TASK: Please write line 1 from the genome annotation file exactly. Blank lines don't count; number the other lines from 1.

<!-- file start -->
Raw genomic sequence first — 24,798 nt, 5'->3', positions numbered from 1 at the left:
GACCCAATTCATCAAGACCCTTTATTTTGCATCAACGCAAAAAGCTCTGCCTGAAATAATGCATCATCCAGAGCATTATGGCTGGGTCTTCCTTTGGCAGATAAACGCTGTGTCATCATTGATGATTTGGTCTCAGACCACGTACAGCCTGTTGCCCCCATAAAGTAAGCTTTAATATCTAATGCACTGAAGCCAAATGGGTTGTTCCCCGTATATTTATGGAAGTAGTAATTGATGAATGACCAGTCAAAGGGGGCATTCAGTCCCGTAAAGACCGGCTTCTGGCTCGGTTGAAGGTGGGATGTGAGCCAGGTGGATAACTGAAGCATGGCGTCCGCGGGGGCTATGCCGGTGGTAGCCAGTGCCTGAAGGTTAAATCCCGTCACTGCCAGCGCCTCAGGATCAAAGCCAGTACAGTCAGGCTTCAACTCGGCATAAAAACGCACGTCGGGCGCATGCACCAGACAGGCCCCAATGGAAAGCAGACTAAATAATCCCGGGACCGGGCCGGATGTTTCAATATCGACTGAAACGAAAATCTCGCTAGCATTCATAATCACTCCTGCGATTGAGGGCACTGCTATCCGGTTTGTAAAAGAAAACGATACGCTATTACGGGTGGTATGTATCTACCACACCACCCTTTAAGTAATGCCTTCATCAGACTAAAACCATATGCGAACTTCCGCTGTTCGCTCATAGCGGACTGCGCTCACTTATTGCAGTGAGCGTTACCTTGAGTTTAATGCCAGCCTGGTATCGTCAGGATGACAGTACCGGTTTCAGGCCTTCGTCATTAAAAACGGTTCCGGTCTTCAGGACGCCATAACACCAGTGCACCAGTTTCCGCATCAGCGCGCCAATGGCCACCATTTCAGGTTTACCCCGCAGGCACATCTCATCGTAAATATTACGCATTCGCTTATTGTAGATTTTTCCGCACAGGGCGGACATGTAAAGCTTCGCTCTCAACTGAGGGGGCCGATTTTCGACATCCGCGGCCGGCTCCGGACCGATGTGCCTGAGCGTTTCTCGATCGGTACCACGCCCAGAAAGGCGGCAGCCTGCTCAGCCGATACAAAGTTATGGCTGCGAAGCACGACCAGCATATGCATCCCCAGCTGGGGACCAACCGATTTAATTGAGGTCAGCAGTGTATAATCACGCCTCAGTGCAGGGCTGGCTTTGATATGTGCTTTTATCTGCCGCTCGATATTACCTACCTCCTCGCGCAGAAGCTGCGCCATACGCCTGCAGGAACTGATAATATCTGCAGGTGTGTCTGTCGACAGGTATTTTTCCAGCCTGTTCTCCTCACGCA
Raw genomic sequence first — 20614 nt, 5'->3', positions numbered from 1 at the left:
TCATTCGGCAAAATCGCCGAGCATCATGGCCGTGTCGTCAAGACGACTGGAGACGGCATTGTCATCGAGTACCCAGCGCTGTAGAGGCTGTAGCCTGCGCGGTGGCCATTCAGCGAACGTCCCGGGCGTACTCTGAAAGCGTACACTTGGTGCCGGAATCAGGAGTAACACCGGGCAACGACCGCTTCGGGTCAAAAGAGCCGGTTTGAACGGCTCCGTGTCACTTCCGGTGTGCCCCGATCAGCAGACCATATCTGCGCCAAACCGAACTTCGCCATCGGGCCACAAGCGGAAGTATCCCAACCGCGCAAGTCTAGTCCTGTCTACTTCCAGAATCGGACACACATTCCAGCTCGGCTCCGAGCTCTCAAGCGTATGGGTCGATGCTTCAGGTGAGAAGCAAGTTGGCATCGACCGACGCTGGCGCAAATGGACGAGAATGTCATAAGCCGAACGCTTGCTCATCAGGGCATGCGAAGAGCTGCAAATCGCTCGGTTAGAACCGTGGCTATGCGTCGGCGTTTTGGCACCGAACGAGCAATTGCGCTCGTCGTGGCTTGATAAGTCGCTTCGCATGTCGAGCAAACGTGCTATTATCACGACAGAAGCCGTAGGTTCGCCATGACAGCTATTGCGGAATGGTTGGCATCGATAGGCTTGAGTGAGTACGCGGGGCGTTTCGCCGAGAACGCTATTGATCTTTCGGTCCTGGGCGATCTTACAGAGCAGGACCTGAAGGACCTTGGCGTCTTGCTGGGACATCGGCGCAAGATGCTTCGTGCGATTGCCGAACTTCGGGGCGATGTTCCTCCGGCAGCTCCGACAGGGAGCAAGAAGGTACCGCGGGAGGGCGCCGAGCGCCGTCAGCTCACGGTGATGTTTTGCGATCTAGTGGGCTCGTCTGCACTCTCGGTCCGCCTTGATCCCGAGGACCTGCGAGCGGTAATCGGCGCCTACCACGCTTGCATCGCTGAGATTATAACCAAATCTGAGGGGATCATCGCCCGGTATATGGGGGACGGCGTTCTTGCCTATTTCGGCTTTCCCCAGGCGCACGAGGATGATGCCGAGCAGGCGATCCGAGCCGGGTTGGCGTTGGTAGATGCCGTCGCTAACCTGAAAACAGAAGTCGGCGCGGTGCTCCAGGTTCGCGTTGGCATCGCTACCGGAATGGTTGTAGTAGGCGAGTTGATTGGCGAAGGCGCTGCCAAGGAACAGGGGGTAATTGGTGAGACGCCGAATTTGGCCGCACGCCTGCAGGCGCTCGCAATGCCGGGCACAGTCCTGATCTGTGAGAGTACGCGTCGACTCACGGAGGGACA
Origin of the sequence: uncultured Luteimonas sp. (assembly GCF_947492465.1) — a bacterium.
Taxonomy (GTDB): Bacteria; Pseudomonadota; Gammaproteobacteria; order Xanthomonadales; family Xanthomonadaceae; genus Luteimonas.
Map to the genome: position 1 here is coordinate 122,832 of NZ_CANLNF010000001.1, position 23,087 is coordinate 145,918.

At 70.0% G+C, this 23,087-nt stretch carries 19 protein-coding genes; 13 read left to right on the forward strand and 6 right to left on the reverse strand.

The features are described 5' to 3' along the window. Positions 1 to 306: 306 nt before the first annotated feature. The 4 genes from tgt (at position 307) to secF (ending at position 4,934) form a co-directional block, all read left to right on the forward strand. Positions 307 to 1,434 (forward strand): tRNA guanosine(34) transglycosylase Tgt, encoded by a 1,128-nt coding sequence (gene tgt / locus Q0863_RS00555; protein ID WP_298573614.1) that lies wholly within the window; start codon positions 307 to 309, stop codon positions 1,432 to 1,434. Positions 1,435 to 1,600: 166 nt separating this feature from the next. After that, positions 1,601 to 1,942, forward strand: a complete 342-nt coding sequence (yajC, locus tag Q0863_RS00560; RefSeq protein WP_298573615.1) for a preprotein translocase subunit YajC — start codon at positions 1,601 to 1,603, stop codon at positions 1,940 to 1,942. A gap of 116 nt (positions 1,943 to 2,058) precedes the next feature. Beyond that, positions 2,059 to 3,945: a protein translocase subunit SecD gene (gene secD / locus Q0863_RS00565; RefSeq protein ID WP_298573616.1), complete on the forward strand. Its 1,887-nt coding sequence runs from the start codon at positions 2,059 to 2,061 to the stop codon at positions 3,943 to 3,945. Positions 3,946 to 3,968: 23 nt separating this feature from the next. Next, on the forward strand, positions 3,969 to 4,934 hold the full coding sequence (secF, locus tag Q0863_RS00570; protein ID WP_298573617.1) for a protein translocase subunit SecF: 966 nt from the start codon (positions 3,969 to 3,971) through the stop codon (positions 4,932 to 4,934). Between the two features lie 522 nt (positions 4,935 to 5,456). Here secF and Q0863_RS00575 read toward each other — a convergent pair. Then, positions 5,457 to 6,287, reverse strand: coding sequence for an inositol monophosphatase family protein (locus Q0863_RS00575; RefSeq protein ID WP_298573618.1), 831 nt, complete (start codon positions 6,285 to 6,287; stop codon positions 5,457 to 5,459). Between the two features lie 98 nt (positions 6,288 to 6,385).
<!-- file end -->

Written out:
Raw genomic sequence first — 24,798 nt, 5'->3', positions numbered from 1 at the left: